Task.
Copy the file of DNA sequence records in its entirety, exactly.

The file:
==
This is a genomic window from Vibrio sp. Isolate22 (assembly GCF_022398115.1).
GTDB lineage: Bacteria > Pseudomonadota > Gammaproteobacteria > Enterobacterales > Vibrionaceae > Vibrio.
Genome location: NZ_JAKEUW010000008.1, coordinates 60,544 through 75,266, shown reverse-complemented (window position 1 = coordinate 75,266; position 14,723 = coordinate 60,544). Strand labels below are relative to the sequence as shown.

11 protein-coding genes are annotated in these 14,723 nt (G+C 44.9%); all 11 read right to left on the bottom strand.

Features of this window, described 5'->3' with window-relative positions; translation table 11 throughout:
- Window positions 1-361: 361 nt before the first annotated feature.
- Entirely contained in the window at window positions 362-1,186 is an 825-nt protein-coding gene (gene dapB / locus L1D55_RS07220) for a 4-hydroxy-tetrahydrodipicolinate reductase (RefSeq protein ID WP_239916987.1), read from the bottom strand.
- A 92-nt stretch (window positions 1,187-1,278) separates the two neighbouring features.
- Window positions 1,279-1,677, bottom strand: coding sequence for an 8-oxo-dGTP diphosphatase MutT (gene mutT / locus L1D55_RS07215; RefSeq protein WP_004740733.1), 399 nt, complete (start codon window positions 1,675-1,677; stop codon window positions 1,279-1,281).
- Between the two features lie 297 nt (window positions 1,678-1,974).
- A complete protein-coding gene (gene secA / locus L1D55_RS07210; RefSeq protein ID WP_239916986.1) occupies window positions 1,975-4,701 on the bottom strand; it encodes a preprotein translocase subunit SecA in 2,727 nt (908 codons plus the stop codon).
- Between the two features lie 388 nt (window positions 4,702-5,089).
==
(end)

This is a genomic window from Vibrio sp. Isolate22 (assembly GCF_022398115.1).
GTDB lineage: Bacteria > Pseudomonadota > Gammaproteobacteria > Enterobacterales > Vibrionaceae > Vibrio.
Genome location: NZ_JAKEUW010000008.1, coordinates 60,544 through 75,266, shown reverse-complemented (window position 1 = coordinate 75,266; position 14,723 = coordinate 60,544). Strand labels below are relative to the sequence as shown.

11 protein-coding genes are annotated in these 14,723 nt (G+C 44.9%); all 11 read right to left on the bottom strand.

Features of this window, described 5'->3' with window-relative positions; translation table 11 throughout:
- Window positions 1-361: 361 nt before the first annotated feature.
- Entirely contained in the window at window positions 362-1,186 is an 825-nt protein-coding gene (gene dapB / locus L1D55_RS07220) for a 4-hydroxy-tetrahydrodipicolinate reductase (RefSeq protein ID WP_239916987.1), read from the bottom strand.
- A 92-nt stretch (window positions 1,187-1,278) separates the two neighbouring features.
- Window positions 1,279-1,677, bottom strand: coding sequence for an 8-oxo-dGTP diphosphatase MutT (gene mutT / locus L1D55_RS07215; RefSeq protein WP_004740733.1), 399 nt, complete (start codon window positions 1,675-1,677; stop codon window positions 1,279-1,281).
- Between the two features lie 297 nt (window positions 1,678-1,974).
- A complete protein-coding gene (gene secA / locus L1D55_RS07210; RefSeq protein ID WP_239916986.1) occupies window positions 1,975-4,701 on the bottom strand; it encodes a preprotein translocase subunit SecA in 2,727 nt (908 codons plus the stop codon).
- Between the two features lie 388 nt (window positions 4,702-5,089).